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WINTER 2014

CURRY ALUMNI Scholars Help Future Curry Graduates!

In the spring, the Curry School will contact alumni via email with a brief online survey about your current employment and your satisfaction with your education experience at Curry. This data will help the faculty plan future directions of degree programs and allow students to understand in real terms how their work at Curry will prepare them for the job market. Please make sure we have your current e-mail address so that you may help future Curry graduates! Choose your preferred way to send us your email address (if you are not already receiving emails from the Curry School): • Send an email with your name, graduation year, and degree to curry@virginia.edu. • Submit a class note, filling in the preferred email address and class year fields and any other information you would like to share: curry.virginia.edu/ classnotes/submit

Curry Alumni Scholars is published by the Curry School of Education and is sponsored by the Curry School of Education Foundation, P.O. Box 400276, Charlottesville, VA 22904, email: curry-foundation@virginia.edu curry.virginia.edu/scholars-newsletter

A Toe in the Water

A Curry Team Tries Its First Teacher Prep MOOC

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hen Coursera decided to expand its free massive online open course (MOOC) offerings into teacher professional development, the Curry School opted to join the experiment and see what could be learned from the experience. Our four-week MOOC, called Early Childhood Interactions: Supporting Young Children’s Development, ran this fall to an enrollment of more than 23,000. Only 58% of those students self-identified as current teachers, which was the target audi- /// Screenshot from the Early Childhood ence. The remainder said they were parents, Interactions course. potential teachers, or psychologists or that they worked with young children in other capacities. The course was adapted from a three-credit online course that has been in development for the past three years in the Center for Advanced Study of Teaching and Learning, said Bridget Hamre, CASTL associate director. The MOOC covered a single domain of teacher-child interactions—emotional support— touching broadly on the three dimensions of positive climate, teacher sensitivity, and regard for child perspectives. Video lectures were brief, ranging from 6 to 15 minutes in length. However, the course included abundant classroom video footage of teachers demonstrating positive interactions with preschoolers. The online discussion board stayed active throughout the course, Hamre said. “Participants were very engaged with the content and had lively conversations.” They also helped each other with technical problems, reducing the technical support required of the instructors. All the content was ready before the MOOC began. Hamre said that after the first week of the course—once the students all figured out how to watch the videos—a small team of volunteer faculty and graduate students spent a total of about four hours a week monitoring the discussion board. MOOC students had an optional homework assignment to film themselves teaching so they could observe and reflect on their application of the dimensions covered in the course. Only 500 students opted to complete this assignment, which is not surprising, since no grade or credit provided incentive, Hamre said. “If we ever do this again, we might try offering something like a peer grading option for the video assignment.” Nearly 5,000 students, representing 100 countries, completed the majority of the course. Only 1,781 (48%) of those were from the US, while Greece, India, Spain, the United Kingdom, and Canada each had over 100 students completing the course. Student surveys yielded overwhelmingly positive reviews of the course, with many raving about quality of the video, the logical structure, and the practical content. — see “MOOC” continued on page 3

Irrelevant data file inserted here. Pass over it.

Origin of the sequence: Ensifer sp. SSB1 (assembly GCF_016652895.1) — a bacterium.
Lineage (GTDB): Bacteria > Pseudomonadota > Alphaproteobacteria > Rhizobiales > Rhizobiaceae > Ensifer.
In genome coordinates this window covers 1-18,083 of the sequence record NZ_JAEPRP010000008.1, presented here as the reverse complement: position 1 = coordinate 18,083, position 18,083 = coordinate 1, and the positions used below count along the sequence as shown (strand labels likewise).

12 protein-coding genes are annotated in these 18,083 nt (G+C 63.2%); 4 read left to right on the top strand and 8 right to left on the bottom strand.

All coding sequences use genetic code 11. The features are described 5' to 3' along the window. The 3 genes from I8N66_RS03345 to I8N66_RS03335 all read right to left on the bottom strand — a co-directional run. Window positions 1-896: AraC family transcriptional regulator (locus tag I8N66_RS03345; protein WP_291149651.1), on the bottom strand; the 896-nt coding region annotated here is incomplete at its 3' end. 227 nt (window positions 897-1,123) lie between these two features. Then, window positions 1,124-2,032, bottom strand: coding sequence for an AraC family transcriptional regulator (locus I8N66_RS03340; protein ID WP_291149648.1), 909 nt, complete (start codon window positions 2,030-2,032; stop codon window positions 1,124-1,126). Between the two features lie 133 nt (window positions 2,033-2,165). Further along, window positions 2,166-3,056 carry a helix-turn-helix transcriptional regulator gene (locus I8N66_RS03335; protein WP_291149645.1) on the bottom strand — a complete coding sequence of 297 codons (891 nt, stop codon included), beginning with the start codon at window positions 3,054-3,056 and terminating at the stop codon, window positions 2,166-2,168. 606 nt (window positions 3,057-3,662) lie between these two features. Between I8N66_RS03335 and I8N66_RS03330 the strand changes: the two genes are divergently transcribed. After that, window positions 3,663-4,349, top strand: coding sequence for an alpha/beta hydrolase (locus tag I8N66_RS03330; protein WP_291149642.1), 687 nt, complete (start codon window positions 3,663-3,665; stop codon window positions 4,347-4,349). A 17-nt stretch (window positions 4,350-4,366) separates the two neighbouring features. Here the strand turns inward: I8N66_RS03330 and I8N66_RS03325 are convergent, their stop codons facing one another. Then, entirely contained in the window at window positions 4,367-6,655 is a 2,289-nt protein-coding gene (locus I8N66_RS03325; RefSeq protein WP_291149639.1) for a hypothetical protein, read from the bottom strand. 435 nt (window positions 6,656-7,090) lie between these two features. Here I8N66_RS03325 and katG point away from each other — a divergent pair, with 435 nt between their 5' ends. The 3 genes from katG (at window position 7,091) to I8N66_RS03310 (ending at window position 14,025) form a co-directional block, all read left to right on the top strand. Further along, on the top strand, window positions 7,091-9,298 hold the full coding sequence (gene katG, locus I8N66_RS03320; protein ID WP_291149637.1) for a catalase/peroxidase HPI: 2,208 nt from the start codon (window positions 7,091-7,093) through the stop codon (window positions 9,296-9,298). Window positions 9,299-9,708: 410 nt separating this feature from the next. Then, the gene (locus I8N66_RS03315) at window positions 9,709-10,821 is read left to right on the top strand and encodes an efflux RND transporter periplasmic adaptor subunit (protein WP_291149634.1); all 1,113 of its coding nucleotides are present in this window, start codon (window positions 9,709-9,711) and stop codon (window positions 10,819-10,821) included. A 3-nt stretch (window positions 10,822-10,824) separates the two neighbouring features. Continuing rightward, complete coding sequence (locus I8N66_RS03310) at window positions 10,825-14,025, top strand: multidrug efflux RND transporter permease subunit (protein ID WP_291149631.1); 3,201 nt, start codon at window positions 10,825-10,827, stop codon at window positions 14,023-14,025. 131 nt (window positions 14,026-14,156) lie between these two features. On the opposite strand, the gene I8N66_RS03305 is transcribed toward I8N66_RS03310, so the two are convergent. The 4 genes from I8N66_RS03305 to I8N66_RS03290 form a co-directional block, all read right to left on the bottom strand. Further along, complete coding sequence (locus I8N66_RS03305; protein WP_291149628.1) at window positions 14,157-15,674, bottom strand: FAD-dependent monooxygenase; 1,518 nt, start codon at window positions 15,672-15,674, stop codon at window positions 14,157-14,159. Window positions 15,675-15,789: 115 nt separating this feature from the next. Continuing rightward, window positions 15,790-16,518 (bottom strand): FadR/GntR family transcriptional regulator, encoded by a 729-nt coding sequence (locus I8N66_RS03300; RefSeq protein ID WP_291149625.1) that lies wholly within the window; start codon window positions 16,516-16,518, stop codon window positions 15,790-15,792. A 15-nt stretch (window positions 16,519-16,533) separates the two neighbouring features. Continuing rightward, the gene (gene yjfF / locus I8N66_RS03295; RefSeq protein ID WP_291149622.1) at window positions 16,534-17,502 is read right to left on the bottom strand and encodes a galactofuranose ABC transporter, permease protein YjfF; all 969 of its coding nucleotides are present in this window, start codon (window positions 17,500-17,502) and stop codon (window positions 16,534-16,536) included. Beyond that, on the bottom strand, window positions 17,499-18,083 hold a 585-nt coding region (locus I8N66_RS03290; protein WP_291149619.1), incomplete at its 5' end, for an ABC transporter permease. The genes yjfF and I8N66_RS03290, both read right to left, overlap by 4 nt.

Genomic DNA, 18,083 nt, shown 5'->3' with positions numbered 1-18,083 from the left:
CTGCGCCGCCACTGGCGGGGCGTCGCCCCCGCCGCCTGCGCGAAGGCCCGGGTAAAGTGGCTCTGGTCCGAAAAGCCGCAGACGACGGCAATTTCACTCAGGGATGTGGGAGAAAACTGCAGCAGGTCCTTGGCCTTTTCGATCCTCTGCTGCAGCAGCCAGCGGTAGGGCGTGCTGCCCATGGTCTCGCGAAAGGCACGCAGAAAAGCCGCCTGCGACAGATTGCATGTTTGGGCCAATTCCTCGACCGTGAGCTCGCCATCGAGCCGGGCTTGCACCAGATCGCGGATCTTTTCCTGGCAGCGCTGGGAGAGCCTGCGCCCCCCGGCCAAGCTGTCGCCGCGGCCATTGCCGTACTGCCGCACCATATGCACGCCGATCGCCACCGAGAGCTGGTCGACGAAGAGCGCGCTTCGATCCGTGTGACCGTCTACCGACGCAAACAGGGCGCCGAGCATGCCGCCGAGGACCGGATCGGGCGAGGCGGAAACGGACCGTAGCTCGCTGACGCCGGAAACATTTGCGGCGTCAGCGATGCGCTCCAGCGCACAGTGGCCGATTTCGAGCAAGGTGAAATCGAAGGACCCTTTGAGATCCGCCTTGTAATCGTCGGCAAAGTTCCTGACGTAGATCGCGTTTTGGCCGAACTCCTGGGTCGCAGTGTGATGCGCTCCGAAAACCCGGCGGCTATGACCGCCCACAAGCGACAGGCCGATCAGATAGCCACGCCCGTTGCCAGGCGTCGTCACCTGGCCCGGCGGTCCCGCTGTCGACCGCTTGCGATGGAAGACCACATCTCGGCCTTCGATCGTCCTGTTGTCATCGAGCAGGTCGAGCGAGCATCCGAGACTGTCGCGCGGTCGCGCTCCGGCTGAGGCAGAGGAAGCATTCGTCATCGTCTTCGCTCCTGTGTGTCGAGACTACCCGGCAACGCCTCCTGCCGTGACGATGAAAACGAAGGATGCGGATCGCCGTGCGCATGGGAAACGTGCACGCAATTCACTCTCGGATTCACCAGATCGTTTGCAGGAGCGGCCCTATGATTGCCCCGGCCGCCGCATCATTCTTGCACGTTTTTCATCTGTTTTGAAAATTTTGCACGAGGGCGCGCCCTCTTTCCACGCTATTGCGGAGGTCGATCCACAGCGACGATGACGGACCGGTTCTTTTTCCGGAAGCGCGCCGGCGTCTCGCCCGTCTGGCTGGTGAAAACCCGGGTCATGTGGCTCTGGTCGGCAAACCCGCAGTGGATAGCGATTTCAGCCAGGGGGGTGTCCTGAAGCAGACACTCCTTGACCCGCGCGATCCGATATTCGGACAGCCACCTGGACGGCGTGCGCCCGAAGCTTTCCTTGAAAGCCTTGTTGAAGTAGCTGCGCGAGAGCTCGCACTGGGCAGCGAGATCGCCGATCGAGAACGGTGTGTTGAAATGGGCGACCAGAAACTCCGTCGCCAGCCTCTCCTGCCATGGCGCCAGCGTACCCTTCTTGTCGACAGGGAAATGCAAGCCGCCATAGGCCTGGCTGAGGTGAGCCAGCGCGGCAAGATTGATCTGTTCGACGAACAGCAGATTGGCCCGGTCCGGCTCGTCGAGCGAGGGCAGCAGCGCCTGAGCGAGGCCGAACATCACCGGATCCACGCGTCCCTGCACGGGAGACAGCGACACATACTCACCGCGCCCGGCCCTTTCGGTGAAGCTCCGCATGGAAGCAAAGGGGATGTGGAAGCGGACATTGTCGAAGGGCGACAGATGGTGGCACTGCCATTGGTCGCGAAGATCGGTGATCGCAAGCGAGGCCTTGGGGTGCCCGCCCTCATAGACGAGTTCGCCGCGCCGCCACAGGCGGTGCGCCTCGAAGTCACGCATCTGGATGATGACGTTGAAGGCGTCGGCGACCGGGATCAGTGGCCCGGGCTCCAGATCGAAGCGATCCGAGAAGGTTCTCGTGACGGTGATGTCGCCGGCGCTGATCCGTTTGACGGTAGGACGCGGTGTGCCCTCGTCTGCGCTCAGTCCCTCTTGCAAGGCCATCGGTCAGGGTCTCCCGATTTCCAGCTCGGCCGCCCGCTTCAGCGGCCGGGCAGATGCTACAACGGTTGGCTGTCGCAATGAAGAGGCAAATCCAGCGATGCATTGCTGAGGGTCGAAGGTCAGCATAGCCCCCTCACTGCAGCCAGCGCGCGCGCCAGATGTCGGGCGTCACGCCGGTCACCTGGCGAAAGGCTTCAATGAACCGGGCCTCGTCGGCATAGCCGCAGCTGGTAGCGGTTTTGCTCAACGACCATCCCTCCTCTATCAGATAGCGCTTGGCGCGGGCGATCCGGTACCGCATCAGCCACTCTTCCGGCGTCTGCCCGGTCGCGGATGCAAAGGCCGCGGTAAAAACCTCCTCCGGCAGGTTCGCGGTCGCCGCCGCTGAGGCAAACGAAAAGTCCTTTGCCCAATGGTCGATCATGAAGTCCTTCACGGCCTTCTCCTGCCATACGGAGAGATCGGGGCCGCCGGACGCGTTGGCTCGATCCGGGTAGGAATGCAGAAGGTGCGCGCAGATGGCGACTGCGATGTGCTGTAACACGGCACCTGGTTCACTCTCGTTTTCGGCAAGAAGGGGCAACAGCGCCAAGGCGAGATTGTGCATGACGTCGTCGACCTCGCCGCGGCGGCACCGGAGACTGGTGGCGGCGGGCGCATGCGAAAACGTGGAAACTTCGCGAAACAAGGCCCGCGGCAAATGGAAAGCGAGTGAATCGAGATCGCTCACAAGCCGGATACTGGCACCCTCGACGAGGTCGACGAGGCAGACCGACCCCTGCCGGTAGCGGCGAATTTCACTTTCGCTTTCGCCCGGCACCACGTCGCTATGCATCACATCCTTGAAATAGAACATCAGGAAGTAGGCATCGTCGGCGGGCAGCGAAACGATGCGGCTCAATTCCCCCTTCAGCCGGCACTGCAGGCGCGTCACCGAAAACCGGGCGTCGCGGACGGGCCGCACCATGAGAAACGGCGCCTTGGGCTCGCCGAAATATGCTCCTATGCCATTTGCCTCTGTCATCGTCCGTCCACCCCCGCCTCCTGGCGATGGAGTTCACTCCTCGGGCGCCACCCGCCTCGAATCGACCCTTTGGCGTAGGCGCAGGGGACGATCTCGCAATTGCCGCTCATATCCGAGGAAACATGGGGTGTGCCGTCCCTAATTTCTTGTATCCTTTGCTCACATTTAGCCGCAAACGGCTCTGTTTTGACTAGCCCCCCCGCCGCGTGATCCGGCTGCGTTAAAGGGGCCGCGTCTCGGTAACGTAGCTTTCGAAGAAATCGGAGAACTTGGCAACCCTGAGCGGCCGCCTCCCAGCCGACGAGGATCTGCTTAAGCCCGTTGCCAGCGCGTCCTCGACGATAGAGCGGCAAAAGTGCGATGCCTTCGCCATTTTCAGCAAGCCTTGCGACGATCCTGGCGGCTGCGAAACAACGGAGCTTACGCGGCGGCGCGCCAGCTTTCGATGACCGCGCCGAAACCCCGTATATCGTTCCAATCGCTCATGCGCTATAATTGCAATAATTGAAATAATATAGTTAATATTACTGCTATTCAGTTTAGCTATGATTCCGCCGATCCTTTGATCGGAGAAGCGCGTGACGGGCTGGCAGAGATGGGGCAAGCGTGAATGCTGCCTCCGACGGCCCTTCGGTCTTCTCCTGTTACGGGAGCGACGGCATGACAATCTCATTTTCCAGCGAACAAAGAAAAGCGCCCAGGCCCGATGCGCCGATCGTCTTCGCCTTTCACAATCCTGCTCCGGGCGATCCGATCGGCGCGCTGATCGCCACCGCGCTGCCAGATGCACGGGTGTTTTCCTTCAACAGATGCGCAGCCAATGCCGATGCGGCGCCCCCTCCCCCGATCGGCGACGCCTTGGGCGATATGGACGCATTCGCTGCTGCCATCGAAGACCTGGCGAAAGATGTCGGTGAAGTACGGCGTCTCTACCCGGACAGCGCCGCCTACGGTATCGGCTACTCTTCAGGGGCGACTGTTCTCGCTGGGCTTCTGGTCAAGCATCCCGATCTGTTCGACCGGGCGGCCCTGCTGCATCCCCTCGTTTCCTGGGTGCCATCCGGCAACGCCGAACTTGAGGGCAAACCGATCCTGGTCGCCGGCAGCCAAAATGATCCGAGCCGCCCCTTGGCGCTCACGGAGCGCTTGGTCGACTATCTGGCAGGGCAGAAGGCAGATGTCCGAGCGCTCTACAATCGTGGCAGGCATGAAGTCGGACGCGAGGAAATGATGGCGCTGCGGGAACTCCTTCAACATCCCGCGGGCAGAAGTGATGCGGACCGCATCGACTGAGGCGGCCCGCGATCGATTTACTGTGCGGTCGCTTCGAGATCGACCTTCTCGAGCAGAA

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Class Notes Curby Alexander (Ph.D. ’09 IT) is an assistant professor in the College of Education at Texas Christian University in Fort Worth, Texas... Kristen Ashworth (Ph.D. ‘12 Spec Ed)